What Exposed does is join the dots to develop a picture of a society which is – not George Orwell’s Big Brother (because it exploits desire rather than repressing it), not a Surveillance State (because it is the state wedded to the private sector titans), not Jeremy Bentham’s (or rather Foucault’s) Panopticon (because the transparency is individualized not mass) – but rather the union of all of these.

The first part of the book sets out the limitations of each of these common metaphors for the digital world, arguing that the links between corporates, spies and governments are so tight they make the old military-indsutrial complex look amateurish. The second part describes what Harcourt refers to as the ‘Expository Society’, describing our willingness to reveal so much about ourselves online. The third part goes on to paint a portrait of a dystopian social collapse, with constant surveillance destroying people’s self-esteem to create passive consumers, and the border between incarceration and constant observation blurring. (In a striking comparison, the book links willingly worn smart watches to electronic tags imposed on offenders.) The final part offers a few (but not many) thoughts on how to resist.

While there is certainly much to worry about in the digital 1984/panopticon/surveillance world, I’d make three observations.

First, this is a very American-centric book. No other country (save perhaps China?) incarcerates or punishes so many of its citizens. Few others, not even the UK, are so thoroughly marketized. Germans have a completely different view of what is unacceptable in terms of invasion of privacy.

Secondlyly, there is another side to some of the phenomena. Harcourt paints as oppressive the ability of digital platforms to match more closely people’s wishes – he callis it doppelganger logic. There is something magical about this too. I thought of The Double Life of Veronique.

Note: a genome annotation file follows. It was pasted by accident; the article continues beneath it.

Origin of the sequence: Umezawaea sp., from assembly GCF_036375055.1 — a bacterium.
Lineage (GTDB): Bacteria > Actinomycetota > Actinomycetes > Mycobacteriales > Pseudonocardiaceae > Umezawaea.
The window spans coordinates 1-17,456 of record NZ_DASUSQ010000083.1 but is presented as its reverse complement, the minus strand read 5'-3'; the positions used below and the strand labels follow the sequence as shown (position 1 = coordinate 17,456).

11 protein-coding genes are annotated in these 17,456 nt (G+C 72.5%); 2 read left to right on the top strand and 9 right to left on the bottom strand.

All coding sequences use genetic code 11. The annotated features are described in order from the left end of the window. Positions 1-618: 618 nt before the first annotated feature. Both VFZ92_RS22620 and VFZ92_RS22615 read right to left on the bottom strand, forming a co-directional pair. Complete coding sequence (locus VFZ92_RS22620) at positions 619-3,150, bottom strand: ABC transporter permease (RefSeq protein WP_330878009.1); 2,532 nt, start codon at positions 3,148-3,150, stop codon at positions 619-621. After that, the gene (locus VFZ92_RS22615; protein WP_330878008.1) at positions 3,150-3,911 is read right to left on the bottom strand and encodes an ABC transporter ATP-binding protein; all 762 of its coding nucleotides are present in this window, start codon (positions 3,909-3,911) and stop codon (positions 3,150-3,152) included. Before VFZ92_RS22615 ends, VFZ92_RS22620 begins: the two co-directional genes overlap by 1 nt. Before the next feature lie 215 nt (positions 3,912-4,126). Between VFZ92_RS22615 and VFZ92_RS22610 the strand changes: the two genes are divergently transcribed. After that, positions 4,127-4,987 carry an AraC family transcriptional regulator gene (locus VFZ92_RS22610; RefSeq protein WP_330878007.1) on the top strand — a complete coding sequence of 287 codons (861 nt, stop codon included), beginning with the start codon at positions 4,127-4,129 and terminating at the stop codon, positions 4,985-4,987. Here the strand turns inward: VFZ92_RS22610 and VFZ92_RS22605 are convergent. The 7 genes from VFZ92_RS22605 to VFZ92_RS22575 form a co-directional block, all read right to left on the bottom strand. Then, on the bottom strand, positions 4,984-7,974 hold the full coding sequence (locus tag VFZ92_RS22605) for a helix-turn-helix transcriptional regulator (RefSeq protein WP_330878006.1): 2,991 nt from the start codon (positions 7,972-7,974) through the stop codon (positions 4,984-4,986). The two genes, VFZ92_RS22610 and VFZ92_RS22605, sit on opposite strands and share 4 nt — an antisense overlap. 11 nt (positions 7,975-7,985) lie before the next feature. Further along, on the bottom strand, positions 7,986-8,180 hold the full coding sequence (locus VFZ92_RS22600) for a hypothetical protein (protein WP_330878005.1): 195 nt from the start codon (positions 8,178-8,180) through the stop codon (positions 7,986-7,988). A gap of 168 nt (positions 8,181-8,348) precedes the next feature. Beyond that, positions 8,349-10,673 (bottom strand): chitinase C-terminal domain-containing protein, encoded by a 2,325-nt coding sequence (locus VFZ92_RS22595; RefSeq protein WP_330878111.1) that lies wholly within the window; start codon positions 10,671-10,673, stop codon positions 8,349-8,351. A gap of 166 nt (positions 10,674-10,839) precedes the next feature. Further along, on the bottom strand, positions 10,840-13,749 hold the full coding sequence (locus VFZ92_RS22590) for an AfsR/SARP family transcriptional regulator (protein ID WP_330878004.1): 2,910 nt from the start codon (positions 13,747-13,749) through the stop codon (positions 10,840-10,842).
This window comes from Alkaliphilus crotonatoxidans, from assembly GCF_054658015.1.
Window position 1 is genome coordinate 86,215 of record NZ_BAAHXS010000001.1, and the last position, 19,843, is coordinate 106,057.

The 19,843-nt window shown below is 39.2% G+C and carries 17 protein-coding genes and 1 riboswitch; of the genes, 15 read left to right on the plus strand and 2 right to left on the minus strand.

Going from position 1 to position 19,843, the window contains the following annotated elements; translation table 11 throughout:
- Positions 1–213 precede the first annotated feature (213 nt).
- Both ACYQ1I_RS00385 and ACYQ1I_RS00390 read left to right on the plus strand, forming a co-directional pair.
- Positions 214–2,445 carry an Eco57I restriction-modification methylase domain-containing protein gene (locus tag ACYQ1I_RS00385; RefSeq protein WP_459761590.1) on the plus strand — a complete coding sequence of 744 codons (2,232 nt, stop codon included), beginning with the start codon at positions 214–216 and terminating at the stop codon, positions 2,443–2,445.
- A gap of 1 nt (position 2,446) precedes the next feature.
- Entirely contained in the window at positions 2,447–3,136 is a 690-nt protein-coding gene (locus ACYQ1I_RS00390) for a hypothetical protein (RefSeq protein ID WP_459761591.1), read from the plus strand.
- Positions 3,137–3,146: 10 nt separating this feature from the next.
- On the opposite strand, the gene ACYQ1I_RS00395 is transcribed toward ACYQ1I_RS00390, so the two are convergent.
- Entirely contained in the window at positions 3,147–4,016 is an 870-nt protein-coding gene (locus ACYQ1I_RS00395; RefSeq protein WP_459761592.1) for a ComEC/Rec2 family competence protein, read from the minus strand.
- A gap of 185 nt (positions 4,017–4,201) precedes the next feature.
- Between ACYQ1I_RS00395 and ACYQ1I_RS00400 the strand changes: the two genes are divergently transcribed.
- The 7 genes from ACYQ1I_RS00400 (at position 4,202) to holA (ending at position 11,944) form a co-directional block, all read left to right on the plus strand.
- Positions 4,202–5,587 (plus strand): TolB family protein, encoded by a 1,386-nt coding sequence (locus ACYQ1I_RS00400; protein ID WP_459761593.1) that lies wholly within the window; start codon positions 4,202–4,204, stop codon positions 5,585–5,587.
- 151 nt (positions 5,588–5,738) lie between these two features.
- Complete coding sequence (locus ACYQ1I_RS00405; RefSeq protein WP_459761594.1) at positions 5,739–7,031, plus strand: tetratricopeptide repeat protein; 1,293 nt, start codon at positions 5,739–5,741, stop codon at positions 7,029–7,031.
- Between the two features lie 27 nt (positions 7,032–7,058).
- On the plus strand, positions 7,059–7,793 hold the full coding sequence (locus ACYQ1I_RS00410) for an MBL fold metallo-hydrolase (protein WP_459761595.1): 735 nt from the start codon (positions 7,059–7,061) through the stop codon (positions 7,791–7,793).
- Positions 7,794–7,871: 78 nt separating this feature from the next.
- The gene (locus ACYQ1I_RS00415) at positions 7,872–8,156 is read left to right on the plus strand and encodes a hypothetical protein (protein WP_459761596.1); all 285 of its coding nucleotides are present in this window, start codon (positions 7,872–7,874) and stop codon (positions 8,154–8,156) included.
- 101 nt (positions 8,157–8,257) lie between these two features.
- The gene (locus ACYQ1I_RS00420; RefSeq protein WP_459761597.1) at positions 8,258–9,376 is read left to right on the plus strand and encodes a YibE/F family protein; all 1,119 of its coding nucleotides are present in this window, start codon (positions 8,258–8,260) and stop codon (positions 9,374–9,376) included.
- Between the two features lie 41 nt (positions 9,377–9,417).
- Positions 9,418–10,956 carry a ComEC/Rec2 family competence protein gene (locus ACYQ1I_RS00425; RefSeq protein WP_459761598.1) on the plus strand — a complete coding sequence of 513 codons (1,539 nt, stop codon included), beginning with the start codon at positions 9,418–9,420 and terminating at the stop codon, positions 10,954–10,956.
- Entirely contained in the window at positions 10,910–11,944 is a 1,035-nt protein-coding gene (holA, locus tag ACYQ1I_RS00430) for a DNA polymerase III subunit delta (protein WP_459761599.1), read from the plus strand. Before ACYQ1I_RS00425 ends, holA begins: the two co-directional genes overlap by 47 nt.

Finally, we can as the book suggests take measures to stop generating so much data exhaust for the big companies and spies to hoover up – the final chapter points to some steps. But we can also expect our anti-trust authorities to look closely at the duopoly of online ad revenues, the fraud in the online markets, and we can expect our governments to protect our privacy and identity. European authorities are starting to cotton on to this. We can also shop less, use the digital platforms more to swap or buy second hand – the sharing economy could yet deliver on its promise of subversion.

The most interesting chapter to me (as a statistics nerd) is the one about the evolution from classification by group in the 20th century, and the use of actuarial logic, to algorithmic data mining to pinpoint individual characteristics in the 21st century. I think Cathy O’Neill’s book shows that we are too far away from individual knowledge, in fact, and have a toxic mess of attributing group characteristics to individuals by algorithm. Anyway, this links to the emerging debate about whether there can be too much information for markets to work – insurance markets may collapse, for instance, as insurers learn too much about individuals and move away from group risk.

Anyway, I’m not going to wear an Apple watch, will check my Firefox add-ons, and will use Olio to give and take rather than sell and buy. Exposed goes over the top but it’s surely right that citizens need to worry more about privacy and digital power.


Pricing progress – yes please

I pounced on Eli Cook’s new book, The Pricing of Progress: Economic Indicators and the Capitalization of American Life. The author is an historian, and I enjoyed reading the historical detail, which traces the evolution of economic measurement of the US economy from Alexander Hamilton on. The early chapters set up a contrast between the use of ‘moral statistics’ – essentially detailed social statistics – in public discourse and policy in the earlier part of the period and the forerunners of the economic statistics we are used to today. Hamilton was an outlier in his day, the book argues, in seeking to price everything. It was not until the late 19th or early 20th century that the commercial mindset predominated. And Cook – like many modern critics of capitalism from Polanyi on – regrets that shift.